A Shape Of Things To Come

Word in for the word out.

There are different ways that the word gets in you. It can be read, it can be heard, it can be seen, it be felt. Of the various things that makes its way into the system not all of it to allow us to be the better for the experience and there is not always the internal faculties to process them properly. This is why I believe two people can watch the same thing and be impacted in different ways or read the same thing and get different things from the experience.

It remains so important to learn from others and from experience. It’s so important to be in a position to share and learn in an environment of trust and mutual service. Cultivating that is intentional and requires those who are up for that kind of journey. Not everyone is and that’s understandable. Not everyone will be all the time and that’s also to be expected. When that happens, it’s not about getting all upset and holding a grudge on the matter. You bless people from the heart and you move on.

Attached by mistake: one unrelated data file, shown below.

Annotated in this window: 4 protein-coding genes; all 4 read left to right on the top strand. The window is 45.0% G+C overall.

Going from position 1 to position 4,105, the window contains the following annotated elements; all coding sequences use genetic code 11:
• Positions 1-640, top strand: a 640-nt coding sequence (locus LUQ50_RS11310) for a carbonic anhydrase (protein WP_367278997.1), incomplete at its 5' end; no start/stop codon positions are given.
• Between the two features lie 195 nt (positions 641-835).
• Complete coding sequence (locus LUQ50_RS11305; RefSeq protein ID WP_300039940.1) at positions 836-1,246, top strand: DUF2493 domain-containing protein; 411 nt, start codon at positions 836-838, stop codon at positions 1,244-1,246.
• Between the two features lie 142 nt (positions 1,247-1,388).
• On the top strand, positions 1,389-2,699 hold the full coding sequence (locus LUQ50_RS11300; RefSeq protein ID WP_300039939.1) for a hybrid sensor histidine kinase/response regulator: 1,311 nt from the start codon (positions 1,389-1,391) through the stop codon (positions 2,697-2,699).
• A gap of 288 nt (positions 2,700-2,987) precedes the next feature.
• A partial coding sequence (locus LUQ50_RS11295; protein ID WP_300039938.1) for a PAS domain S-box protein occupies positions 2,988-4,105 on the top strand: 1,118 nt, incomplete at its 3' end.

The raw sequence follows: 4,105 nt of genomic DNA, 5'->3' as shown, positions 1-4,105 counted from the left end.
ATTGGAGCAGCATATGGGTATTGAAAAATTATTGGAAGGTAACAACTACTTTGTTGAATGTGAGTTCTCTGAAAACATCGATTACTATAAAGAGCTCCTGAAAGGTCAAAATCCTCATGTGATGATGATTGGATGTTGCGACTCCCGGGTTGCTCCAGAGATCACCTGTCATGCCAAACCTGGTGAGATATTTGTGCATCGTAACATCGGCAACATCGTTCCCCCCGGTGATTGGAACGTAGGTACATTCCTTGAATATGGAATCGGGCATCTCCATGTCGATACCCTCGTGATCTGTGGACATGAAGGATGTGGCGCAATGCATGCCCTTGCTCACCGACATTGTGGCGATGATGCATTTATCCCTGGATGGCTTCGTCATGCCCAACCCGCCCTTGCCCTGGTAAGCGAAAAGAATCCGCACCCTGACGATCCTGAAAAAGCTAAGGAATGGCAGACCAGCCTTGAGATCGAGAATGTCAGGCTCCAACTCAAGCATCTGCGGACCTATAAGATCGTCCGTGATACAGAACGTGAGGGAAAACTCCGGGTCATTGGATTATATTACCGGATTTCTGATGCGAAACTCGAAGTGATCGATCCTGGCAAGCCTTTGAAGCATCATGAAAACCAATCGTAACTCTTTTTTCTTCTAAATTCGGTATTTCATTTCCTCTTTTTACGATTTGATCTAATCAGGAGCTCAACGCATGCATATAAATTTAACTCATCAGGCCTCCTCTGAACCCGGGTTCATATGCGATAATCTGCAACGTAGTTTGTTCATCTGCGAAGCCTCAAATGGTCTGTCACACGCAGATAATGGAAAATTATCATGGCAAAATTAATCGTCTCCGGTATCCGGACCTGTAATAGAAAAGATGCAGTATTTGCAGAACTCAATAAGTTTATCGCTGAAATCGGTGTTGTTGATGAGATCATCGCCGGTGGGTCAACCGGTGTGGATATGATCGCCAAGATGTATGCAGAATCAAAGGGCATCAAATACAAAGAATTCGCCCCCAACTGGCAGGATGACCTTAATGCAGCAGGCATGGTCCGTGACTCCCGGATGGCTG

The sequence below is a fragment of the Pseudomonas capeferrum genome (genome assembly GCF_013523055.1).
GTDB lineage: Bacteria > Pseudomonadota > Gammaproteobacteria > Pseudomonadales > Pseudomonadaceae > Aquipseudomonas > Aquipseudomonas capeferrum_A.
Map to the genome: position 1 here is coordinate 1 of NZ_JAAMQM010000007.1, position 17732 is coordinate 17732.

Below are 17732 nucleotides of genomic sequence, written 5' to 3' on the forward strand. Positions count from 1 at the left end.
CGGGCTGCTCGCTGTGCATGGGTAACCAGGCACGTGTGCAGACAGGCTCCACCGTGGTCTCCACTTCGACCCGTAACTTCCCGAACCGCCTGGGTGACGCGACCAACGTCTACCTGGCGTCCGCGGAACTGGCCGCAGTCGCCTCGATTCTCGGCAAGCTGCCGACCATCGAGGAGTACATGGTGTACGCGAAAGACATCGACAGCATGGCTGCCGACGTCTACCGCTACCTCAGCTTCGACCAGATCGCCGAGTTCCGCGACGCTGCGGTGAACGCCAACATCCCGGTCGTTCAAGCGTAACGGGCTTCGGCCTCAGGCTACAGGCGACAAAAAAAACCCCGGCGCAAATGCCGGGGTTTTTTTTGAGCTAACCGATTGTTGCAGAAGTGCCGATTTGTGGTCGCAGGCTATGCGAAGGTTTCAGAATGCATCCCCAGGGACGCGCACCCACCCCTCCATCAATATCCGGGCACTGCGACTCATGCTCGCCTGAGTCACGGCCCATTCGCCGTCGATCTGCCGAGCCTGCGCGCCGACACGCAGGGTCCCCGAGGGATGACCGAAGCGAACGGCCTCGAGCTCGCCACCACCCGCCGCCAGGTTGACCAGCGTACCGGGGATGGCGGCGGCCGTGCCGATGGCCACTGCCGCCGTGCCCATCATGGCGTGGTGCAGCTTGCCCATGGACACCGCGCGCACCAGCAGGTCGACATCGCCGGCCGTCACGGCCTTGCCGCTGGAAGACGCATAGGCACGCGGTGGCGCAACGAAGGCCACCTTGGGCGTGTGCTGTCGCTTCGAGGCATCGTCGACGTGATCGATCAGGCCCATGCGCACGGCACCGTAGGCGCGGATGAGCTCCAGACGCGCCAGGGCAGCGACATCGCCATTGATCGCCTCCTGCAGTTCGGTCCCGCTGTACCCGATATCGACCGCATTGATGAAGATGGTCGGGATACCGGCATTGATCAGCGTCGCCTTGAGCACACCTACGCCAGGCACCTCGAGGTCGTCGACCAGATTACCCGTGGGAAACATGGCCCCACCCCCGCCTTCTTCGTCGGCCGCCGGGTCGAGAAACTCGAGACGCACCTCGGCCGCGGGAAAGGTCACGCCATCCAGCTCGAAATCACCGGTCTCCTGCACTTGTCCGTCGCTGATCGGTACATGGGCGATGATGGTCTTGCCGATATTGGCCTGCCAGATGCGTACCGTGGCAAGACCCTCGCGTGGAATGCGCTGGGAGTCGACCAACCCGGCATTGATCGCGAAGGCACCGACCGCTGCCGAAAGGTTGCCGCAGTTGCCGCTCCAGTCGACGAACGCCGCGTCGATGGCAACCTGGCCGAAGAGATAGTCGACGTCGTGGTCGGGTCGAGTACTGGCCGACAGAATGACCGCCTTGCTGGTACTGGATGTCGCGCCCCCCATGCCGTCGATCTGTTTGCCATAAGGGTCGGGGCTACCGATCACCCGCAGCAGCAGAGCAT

It’s to appreciate those that are here with you for this part of the journey. Then there’s the fun of learning from each other in a variety of settings. Being family on a mission together. A lot of that mission is serving and sharing. A lot of that mission calls for vulnerability and openness to misunderstanding and hurt. A lot of that mission calls for moments of lamenting and mourning. A lot of that mission calls for moments of joy and celebration.

When you consider all this, it is why the mission calls for food and drink and rest. No point wasting away anxious about things. This is something we were sent to do by the one who was sent in the first place.

That all revolves around a view of the vitality of the life in the Word and getting the the Word in, so that it can then be shared out.

Exploring that and its repercussions forms the shape of things to come. This is not a document of a man with the answers. This is an expression of interest from a brother keen to go exploring.

(Photo by Jordan Wozniak on Unsplash)

For His Name’s Sake

Shalom

C. L. J. Dryden

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